The green-roof phenomenon began to spread in the 1950s when some German cities encouraged building owners to convert their tar and pebble rooftops to vegetation. Since then, Germany has developed more than 50 square miles of green roof space and adds an additional five square miles per year, according to Christian Werthmann, an assistant professor of landscape architecture at Harvard's Graduate School of Design.
The U.S. has only a fraction of the green roof space found in Germany but a recent study by Green Roofs for Healthy Cities determined that green roof space in this nation grew 80 percent in the past couple of years.
Chicago leads the trend among all U.S. cities, having planted 300,000 square feet of green roof space in just one year, the non-profit industry group said. That includes putting a vegetative cover over city hall.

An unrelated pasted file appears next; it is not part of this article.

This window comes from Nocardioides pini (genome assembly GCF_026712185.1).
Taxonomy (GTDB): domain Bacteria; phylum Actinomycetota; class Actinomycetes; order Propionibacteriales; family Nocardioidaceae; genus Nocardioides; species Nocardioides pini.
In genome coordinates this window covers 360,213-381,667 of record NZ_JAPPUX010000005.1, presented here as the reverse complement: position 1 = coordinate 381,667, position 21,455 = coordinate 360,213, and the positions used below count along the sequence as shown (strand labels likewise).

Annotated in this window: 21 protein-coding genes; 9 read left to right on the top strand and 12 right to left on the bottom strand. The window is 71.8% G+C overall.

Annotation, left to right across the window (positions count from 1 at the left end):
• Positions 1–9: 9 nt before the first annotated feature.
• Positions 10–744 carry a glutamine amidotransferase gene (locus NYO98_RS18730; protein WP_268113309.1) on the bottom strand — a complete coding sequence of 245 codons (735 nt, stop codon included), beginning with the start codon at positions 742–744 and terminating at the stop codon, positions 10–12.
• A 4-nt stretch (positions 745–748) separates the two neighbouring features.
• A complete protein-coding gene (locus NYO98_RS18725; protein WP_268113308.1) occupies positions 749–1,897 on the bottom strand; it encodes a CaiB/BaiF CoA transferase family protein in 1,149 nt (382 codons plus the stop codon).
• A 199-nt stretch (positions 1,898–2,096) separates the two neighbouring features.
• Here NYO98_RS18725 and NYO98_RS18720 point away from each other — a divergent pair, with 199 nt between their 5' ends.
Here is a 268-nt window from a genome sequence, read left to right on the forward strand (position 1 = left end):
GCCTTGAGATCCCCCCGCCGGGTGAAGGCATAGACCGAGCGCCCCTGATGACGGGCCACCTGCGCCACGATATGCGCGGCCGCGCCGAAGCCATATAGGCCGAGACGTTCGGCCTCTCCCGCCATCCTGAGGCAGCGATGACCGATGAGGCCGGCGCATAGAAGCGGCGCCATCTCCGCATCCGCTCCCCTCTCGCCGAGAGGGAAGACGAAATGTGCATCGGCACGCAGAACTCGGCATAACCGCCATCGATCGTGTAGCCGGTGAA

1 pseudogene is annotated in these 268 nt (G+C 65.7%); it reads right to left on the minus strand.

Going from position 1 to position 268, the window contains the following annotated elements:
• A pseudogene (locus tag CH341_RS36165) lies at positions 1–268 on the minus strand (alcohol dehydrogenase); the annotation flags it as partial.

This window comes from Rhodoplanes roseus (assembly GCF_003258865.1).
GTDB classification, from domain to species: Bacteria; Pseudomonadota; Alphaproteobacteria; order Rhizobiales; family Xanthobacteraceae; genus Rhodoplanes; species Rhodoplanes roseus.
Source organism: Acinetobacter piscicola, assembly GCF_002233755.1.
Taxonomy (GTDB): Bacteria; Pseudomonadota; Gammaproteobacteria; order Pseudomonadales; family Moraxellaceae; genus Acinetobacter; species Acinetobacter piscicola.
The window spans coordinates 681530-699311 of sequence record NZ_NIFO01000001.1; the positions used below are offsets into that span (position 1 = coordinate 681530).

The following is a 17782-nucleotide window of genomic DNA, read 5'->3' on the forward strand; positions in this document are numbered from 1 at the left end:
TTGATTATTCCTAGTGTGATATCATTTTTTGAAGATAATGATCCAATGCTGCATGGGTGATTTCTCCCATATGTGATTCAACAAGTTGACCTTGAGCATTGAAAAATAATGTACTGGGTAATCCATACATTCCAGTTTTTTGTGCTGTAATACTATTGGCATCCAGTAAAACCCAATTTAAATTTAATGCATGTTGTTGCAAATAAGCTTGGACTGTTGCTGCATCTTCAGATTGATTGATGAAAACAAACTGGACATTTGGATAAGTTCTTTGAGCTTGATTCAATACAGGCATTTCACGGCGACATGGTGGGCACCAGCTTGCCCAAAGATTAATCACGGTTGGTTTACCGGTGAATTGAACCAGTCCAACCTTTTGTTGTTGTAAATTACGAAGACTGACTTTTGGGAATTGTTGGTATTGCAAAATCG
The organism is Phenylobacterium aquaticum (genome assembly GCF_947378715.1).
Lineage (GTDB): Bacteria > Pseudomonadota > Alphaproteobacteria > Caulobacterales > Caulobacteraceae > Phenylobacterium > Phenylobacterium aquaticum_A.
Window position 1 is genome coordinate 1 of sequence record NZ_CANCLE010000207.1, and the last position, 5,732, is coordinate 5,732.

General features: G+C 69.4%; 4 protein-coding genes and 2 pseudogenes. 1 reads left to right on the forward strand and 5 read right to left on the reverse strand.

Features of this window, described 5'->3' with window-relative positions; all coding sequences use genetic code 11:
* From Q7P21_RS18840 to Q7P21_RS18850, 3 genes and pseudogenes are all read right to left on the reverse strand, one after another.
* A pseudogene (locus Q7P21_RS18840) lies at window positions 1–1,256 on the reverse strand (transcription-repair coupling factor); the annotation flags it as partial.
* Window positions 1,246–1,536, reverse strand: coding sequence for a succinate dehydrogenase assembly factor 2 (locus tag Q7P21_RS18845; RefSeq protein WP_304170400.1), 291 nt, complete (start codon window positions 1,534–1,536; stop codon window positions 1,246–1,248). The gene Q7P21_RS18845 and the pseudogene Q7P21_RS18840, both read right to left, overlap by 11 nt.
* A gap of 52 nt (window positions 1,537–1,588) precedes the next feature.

The new Ford Rouge Dearborn, Mich., truck assembly plant has what its architects say is the largest "living roof" in the world, a 10-acre surface planted with a mixture of nine low-maintenance sedum varieties.
Now, Snodgrass said, green roofs are being seen increasingly on urban residential buildings like condominiums, which are more flat-roof. "The single-family home with a pitched roof is still a little ways off.
"People are tending to use green roofs more on additions and garages rather than on whole roofs. You can cut a door into the roof to give it some additional utility," he said. "A roof turned garden gives your family some extra living space."
Upfront costs may be higher ($10 to $20 a square foot vs. $5 to $10), but green roofs conservatively can be expected to last two to three times longer than a conventional roof, according to the American Society of Landscape Architects. They also can reduce the heating and cooling costs for buildings by at least 10 to 15 percent, says the society, which installed a demonstration garden on its Washington headquarters roof a year ago.